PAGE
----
While walking around town the other day, in between meet ups with family and an old friend, I stumbled upon the International Center of Photography building on 6th Avenue.
I say lucky because the current focus of their exhibits ins the Spanish Civil War, which was a period of time that always fascinated me, so I thoroughly enjoyed seeing the photos and reading some of the history.
It also served as a learning experience in another way. They have an exhibit called “Other Weapons” which chronicled the use of photos and other propaganda during this war. Since you could boil down much of this war to a clash between Fascism and Communism, you can imagine the level of propaganda! It served as an interesting reminder that every one has an agenda, and a point of view, and even something that we sometimes take for granted as “truth”, unaltered photos or videos, aren’t. What you see is what the photographer or videographer has already decided he or she wants you to see.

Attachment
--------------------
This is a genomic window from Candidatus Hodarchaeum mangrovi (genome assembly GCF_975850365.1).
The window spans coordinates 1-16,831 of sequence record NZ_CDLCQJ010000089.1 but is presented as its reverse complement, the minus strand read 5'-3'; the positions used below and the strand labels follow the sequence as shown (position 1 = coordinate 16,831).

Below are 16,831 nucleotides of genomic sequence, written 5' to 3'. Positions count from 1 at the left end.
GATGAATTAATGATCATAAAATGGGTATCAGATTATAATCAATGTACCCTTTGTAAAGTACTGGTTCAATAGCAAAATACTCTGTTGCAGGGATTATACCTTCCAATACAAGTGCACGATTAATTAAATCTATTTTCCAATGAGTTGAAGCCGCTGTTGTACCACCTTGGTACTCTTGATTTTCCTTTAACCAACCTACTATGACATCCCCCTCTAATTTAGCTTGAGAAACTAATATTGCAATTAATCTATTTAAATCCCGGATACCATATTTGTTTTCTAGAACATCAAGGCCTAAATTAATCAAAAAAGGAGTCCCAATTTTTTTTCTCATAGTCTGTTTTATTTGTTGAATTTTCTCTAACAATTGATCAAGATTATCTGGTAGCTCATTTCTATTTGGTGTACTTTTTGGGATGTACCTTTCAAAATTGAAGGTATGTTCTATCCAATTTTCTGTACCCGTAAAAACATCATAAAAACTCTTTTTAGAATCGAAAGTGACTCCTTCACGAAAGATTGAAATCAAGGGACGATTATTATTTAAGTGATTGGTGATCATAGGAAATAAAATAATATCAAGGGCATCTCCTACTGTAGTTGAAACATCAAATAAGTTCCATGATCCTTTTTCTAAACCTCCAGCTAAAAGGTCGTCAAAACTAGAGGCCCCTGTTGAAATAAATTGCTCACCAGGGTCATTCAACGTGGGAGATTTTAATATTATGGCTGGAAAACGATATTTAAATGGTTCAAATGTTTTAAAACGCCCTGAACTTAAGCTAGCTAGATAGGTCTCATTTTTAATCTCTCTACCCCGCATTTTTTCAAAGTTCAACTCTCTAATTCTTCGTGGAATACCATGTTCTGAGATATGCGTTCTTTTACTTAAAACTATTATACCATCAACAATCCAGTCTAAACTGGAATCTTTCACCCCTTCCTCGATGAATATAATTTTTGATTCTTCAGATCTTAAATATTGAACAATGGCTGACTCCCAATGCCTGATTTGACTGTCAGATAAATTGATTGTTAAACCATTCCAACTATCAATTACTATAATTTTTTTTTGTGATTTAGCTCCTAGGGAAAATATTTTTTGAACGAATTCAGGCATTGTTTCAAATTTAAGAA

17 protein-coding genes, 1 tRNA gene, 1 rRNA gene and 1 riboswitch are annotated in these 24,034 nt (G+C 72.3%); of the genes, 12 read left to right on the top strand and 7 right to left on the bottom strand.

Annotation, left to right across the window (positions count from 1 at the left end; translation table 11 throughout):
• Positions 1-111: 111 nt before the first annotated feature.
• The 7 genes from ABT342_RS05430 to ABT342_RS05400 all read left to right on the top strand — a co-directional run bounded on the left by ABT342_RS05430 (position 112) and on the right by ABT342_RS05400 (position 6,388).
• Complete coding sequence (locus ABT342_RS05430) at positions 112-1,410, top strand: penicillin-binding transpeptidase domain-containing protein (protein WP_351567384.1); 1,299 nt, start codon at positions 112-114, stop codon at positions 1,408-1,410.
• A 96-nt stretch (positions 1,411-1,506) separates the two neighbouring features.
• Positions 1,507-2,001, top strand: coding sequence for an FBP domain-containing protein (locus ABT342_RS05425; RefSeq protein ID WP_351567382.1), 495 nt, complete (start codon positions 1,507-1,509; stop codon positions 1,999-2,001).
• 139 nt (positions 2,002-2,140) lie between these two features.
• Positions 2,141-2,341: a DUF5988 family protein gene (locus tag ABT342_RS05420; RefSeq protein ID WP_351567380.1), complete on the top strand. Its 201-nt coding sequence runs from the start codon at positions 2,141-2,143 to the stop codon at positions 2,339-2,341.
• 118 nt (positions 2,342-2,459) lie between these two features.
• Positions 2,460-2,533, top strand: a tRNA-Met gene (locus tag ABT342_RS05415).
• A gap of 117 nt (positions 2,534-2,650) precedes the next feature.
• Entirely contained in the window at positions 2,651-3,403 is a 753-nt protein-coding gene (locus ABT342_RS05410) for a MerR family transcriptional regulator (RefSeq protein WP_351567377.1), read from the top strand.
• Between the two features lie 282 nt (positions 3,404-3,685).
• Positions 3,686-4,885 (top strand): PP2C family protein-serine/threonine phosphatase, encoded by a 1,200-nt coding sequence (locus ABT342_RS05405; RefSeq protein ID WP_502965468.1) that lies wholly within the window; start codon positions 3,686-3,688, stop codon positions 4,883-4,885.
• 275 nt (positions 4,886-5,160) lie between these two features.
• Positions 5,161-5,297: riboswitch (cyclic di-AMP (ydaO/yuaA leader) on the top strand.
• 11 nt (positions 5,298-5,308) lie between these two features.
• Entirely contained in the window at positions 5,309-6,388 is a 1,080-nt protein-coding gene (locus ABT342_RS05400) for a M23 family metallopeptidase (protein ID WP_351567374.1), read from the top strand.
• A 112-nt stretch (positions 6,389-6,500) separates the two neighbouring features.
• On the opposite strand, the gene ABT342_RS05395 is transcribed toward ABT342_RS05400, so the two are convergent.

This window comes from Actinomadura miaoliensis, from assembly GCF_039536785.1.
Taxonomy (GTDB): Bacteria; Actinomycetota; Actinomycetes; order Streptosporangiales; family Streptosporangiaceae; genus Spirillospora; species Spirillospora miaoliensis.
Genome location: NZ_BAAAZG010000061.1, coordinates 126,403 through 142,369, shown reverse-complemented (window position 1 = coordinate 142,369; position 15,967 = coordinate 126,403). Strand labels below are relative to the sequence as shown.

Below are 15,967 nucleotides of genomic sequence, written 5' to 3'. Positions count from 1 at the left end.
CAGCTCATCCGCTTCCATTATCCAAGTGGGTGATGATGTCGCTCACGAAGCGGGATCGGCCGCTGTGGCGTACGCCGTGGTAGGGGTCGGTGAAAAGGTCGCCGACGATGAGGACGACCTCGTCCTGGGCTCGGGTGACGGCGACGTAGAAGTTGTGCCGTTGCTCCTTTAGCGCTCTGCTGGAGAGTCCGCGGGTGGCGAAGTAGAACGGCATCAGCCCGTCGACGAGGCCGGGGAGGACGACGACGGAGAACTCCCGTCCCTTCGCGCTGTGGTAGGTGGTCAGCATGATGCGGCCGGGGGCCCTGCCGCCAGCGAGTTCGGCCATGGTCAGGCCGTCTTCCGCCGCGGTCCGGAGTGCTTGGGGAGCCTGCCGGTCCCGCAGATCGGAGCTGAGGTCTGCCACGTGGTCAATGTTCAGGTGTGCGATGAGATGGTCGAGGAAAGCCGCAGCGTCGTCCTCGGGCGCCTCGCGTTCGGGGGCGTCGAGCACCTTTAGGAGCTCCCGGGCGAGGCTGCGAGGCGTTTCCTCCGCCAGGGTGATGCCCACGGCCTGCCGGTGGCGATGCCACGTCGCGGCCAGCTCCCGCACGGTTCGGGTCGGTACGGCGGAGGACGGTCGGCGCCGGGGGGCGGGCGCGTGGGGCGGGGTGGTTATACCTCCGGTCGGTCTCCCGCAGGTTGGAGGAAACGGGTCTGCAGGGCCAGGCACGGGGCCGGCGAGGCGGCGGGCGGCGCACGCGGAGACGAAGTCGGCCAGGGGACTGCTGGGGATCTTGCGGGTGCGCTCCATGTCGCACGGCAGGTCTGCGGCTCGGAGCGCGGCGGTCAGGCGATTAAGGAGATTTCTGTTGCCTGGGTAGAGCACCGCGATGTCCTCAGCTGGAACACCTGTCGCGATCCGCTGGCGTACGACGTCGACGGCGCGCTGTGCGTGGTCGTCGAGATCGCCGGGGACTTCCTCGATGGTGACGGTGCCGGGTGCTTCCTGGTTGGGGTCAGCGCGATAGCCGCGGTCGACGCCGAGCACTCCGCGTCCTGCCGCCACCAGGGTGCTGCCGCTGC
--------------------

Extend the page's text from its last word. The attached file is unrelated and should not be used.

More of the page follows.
The other interesting history was more of a professional lesson about always being careful when you’re working with originals. They had the famous Robert Capa D-Day photographs on display, next to the story of how these are the only negatives that survived. You can read the history here yourself:
He had used three rolls of film and exposed 106 frames. After reaching England, he sped by train to London and delivered his precious film for developing.
A darkroom technician was almost as anxious to see the invasion images as Capa himself. In his haste, the technician dried the film too quickly. The excess heat melted the emulsion on all but 10 of the frames.
The Francesc Torres project was also a very interesting, and disturbing, look into the history of the war, through the images of a mass grave being excavated almost 70 years later.
If you’re in N.Y. before Jan 8, I’d definitely add it to the to-do list!
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